• Jay, coming from someone who designs trusses for a living, you cannot just remove the ceiling and leave open. Trusses require a rigid ceiling or bracing on the bottom chord of at least 10'o.c. and maybe closer depending on the lumber grades used in the trusses and loading. The previous owner may have the engineered drawings with the info on them.

    Tom McCallTom McCall11 aylar önce
  • Spiral staircases are not practical. I would go with a properly laid out set of stringers and stairs. Also I would put sheathing on the joists on either side of the office so you can use that space for general storage.

    Hunter 4559Hunter 455911 aylar önce
  • You don't want to remove those stairs for a spiral.

    Will BWill B11 aylar önce
  • Looks amazing! Really appreciate the insights and thought process. I learn a lot. Best wishes.

    Joe DanceJoe Dance11 aylar önce
  • My wife told me to do the mechanicals for a dream garage before we finished it. I only have one 220 outlet, but I really like my garage-mahal.

    Kenneth McCabeKenneth McCabe11 aylar önce
  • Have you consider fold down stairs?

    Eason QinEason Qin11 aylar önce
  • In my shop I moved my dust collector upstairs. It helped circulate the upstairs air, reduce noise, freed up ground floor space, and if I'm using my office I'm not using the dust collector. I also ran a pipe down from it to keep my dust collection bin at ground level.

    Nik ZamoraNik Zamora11 aylar önce
  • Sounds like a great plan! Thanks for sharing.

    barbara kvistadbarbara kvistad11 aylar önce
  • What about an attic pull down staircase, they make some nice sized ones for larger openings?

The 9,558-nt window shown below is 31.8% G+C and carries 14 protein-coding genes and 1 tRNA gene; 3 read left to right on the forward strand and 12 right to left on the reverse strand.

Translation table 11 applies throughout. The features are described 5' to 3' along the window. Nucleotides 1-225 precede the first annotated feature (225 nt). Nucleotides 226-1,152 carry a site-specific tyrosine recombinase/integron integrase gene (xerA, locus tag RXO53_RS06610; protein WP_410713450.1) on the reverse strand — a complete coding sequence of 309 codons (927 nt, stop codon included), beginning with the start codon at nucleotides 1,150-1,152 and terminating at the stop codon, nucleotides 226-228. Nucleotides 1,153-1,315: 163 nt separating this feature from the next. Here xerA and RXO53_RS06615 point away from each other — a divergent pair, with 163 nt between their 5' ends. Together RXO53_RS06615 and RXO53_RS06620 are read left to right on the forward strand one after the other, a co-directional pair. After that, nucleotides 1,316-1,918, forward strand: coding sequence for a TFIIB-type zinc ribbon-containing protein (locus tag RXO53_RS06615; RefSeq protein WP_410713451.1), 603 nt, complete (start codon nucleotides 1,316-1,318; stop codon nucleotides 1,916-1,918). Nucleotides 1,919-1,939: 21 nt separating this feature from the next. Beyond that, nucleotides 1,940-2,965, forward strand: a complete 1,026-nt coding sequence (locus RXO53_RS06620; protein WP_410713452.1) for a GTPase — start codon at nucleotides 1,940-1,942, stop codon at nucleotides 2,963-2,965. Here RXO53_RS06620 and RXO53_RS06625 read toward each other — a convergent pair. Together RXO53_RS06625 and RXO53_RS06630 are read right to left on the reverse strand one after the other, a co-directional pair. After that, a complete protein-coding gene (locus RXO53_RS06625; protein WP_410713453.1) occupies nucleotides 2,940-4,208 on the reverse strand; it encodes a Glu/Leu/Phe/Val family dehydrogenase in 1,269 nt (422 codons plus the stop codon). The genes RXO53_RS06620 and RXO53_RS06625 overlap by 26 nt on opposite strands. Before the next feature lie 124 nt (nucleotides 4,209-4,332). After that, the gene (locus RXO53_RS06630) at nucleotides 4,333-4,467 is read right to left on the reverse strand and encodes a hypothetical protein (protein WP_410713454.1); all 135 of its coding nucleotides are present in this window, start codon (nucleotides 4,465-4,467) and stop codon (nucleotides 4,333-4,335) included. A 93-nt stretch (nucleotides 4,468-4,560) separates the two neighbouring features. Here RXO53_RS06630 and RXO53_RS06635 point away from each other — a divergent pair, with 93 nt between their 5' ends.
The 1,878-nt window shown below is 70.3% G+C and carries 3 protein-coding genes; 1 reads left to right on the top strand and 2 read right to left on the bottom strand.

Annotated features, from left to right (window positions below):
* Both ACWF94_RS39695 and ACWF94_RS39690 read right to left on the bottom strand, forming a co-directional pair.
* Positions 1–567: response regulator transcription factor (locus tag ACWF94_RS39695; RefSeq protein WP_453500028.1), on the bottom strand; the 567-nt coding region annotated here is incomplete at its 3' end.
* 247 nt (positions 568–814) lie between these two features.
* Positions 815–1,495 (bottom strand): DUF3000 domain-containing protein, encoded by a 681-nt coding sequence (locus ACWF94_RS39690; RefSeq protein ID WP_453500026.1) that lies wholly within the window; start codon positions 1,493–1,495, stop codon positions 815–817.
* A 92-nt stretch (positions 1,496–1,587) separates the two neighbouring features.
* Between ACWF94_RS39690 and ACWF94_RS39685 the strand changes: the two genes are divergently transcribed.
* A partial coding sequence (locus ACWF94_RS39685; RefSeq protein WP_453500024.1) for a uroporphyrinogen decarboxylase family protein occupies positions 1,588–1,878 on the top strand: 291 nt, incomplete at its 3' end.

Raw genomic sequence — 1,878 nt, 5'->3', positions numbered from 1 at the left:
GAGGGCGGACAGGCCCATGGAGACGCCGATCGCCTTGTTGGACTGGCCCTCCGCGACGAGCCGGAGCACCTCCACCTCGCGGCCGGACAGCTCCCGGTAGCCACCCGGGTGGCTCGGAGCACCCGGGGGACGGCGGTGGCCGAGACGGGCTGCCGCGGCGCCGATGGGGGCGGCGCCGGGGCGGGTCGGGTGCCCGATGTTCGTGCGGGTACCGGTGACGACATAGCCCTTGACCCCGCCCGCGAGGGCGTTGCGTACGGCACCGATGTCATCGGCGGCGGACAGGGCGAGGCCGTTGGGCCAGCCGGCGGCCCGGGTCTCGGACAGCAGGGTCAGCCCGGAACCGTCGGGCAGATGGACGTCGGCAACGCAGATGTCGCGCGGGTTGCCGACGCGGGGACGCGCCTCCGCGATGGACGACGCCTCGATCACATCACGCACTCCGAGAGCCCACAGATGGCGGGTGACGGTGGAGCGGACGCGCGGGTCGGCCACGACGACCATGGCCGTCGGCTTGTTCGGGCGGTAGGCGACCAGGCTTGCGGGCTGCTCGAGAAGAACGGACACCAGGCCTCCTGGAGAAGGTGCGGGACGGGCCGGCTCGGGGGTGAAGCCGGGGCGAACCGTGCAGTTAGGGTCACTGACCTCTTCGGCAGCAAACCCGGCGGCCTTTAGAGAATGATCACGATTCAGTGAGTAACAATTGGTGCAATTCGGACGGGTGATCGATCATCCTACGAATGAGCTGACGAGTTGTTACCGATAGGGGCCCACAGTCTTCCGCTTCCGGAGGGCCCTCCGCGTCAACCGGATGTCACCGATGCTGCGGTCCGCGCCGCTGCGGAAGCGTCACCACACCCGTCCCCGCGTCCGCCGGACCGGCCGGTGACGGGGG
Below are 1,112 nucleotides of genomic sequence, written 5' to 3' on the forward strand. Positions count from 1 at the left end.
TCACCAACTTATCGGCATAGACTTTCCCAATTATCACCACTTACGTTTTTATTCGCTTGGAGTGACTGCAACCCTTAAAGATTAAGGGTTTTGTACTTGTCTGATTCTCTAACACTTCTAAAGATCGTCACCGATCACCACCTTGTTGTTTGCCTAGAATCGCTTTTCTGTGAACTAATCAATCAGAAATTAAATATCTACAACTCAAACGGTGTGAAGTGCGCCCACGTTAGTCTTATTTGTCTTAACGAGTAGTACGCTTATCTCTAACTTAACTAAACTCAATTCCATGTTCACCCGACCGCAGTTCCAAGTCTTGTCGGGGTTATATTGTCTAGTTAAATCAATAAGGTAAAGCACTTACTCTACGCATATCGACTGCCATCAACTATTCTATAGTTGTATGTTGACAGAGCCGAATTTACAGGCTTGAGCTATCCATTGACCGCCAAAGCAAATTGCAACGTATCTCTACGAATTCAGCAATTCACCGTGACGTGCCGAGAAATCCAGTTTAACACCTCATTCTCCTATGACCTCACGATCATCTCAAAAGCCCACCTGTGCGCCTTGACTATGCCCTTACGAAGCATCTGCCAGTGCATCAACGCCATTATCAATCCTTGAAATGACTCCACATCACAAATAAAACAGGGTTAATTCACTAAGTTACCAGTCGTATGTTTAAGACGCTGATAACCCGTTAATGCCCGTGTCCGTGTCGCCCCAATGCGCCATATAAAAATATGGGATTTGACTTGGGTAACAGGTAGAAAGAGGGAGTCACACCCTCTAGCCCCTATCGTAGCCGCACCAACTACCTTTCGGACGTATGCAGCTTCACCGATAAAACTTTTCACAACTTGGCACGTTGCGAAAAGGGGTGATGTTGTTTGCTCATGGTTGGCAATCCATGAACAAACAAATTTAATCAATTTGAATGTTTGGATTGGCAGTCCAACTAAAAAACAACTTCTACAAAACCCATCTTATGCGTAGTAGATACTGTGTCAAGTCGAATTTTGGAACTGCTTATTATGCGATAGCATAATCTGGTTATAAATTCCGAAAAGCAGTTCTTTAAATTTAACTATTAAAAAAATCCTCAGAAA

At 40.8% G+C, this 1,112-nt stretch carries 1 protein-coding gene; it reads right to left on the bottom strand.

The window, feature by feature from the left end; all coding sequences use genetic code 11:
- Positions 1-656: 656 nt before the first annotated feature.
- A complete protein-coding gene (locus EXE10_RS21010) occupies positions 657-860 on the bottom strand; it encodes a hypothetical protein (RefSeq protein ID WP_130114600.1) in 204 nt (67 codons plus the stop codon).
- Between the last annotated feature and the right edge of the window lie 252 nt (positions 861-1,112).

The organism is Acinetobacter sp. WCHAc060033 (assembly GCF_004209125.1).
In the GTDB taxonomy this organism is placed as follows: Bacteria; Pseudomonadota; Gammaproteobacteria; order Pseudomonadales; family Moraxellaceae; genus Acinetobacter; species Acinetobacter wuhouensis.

MAZ_MTBMAZ_MTB11 aylar önce
  • I'm actually very excited for your shop now! That spiral staircase idea just blew my mind.

    Francois BergevinFrancois Bergevin11 aylar önce
  • I love the idea of the open loft as well and I believe it is your best bet, BUT,,, I'd speak with a few AC companies and find out if the 3-way mini split is a better way to go or a split unit like a whole house would use. I love mini-splits, but in some cases it is more efficient to go with a full blown house style AC/heat pump unit. Especially since you will be making a ton of dust in there on a very regular basis. The unit can go up in the loft and you can build a filter box with filters on many sides to combat the dust issues.. Just make sure ALL AIR is going through the filters and NOT around them... Dust is a monster killer of efficiency and one reason I don't think the mini-split is the best idea. You can't really build a good filtering system for it as you can a full blown house style AC system... And CLOSED CELL is the best to spray directly on outside walls and under roofs for many reasons.. You can do 1-2 inches of closed cell and complete the job with rockwool insulation. Best of both Worlds and rockwool is the best against fire.... Oh, one last thing, have you considered building a room outside under the roof behind the steel body box for your dust collection system?? That would move the incredible noise out of the work space....